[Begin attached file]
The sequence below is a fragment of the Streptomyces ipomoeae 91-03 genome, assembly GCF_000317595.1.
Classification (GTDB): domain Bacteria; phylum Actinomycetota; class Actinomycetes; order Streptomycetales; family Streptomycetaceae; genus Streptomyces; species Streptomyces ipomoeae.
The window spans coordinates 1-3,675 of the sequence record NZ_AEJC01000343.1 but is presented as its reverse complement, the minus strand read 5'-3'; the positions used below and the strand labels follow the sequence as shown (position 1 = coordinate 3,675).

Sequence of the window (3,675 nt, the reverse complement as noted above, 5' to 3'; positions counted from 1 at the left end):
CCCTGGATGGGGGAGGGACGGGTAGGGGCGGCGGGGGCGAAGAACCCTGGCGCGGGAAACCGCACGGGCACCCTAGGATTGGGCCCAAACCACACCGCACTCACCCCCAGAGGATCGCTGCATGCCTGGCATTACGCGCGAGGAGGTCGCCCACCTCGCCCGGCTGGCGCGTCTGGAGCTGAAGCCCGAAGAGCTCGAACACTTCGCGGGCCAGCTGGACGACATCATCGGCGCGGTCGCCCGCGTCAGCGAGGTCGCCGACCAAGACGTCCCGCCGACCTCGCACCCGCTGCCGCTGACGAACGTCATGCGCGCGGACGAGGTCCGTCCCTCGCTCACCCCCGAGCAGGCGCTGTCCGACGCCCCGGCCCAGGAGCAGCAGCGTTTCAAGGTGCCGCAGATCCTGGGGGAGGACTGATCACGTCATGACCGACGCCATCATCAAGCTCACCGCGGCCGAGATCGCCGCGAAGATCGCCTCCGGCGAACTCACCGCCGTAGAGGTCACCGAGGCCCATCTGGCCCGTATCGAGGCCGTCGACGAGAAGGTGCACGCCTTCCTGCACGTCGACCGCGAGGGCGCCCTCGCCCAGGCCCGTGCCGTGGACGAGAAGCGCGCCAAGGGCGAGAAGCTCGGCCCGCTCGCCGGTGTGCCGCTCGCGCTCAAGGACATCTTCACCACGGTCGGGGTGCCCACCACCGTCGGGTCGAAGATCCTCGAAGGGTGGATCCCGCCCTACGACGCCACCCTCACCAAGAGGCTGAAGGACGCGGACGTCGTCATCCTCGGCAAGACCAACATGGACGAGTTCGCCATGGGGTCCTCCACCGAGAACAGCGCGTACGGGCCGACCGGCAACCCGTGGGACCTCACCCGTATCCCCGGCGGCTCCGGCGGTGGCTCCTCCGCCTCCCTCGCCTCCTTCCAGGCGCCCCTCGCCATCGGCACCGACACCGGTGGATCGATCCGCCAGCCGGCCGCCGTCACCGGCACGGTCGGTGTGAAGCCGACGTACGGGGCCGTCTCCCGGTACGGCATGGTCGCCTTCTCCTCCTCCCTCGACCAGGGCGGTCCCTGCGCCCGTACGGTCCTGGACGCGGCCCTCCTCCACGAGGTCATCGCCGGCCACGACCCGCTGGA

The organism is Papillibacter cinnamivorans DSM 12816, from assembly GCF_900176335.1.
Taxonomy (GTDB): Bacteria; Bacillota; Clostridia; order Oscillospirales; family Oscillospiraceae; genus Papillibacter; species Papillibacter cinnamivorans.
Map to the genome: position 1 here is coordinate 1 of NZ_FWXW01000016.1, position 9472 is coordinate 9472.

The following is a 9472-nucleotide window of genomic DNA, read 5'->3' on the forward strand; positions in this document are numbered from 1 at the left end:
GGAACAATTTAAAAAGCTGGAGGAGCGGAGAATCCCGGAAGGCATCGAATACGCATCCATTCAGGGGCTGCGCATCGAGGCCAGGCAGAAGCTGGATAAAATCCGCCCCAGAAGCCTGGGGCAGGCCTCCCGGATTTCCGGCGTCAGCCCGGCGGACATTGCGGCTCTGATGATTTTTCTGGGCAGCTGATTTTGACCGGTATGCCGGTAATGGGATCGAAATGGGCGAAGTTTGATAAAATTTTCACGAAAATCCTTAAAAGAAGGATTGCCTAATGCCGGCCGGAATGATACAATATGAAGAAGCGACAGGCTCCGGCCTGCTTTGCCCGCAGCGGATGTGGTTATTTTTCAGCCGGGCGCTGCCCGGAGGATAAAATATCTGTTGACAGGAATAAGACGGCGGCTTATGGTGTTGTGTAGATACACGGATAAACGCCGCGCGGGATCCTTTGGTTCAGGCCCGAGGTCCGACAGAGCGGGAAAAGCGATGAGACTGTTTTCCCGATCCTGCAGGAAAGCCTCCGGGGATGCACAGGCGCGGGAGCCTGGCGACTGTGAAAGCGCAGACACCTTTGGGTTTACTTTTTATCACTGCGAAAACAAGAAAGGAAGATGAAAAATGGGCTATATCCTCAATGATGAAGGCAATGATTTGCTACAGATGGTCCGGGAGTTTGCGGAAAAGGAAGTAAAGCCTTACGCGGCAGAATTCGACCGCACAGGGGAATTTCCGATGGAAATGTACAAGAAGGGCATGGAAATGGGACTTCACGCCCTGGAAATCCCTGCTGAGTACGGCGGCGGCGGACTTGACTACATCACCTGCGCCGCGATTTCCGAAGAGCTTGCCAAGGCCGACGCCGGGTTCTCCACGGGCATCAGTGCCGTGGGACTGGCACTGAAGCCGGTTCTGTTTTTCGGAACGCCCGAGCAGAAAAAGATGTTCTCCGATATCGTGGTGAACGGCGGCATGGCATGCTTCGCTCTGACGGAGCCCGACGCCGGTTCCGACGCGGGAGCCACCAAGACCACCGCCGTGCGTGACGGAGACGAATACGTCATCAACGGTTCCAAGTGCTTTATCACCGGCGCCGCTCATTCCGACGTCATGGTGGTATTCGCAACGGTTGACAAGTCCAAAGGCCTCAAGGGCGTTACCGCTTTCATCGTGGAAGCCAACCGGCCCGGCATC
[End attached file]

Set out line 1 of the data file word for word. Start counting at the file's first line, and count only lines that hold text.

The sequence below is a fragment of the Streptomyces ipomoeae 91-03 genome, assembly GCF_000317595.1.